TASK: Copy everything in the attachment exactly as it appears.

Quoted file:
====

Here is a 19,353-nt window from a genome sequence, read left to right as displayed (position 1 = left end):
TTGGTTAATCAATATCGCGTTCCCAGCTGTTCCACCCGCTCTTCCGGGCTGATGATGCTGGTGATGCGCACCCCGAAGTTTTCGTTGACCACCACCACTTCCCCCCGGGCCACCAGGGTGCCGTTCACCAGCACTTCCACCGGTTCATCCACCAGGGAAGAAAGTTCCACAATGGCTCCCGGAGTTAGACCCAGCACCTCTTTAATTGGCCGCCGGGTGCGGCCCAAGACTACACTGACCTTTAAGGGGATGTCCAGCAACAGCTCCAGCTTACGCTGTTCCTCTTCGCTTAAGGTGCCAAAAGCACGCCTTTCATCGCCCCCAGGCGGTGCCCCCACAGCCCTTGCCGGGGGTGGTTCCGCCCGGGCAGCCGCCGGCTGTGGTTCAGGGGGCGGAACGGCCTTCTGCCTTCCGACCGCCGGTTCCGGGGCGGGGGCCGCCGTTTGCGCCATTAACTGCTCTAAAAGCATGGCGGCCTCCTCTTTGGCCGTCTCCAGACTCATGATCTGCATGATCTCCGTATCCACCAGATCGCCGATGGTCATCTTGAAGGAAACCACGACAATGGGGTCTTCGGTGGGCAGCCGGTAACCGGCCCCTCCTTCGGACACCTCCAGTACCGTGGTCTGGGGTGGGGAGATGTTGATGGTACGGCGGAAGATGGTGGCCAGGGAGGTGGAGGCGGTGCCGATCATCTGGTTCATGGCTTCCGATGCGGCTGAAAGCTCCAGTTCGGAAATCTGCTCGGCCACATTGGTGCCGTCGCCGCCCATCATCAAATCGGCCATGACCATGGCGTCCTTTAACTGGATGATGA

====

Here is a 19,353-nt window from a genome sequence, read left to right as displayed (position 1 = left end):
TTGGTTAATCAATATCGCGTTCCCAGCTGTTCCACCCGCTCTTCCGGGCTGATGATGCTGGTGATGCGCACCCCGAAGTTTTCGTTGACCACCACCACTTCCCCCCGGGCCACCAGGGTGCCGTTCACCAGCACTTCCACCGGTTCATCCACCAGGGAAGAAAGTTCCACAATGGCTCCCGGAGTTAGACCCAGCACCTCTTTAATTGGCCGCCGGGTGCGGCCCAAGACTACACTGACCTTTAAGGGGATGTCCAGCAACAGCTCCAGCTTACGCTGTTCCTCTTCGCTTAAGGTGCCAAAAGCACGCCTTTCATCGCCCCCAGGCGGTGCCCCCACAGCCCTTGCCGGGGGTGGTTCCGCCCGGGCAGCCGCCGGCTGTGGTTCAGGGGGCGGAACGGCCTTCTGCCTTCCGACCGCCGGTTCCGGGGCGGGGGCCGCCGTTTGCGCCATTAACTGCTCTAAAAGCATGGCGGCCTCCTCTTTGGCCGTCTCCAGACTCATGATCTGCATGATCTCCGTATCCACCAGATCGCCGATGGTCATCTTGAAGGAAACCACGACAATGGGGTCTTCGGTGGGCAGCCGGTAACCGGCCCCTCCTTCGGACACCTCCAGTACCGTGGTCTGGGGTGGGGAGATGTTGATGGTACGGCGGAAGATGGTGGCCAGGGAGGTGGAGGCGGTGCCGATCATCTGGTTCATGGCTTCCGATGCGGCTGAAAGCTCCAGTTCGGAAATCTGCTCGGCCACATTGGTGCCGTCGCCGCCCATCATCAAATCGGCCATGACCATGGCGTCCTTTAACTGGATGATGA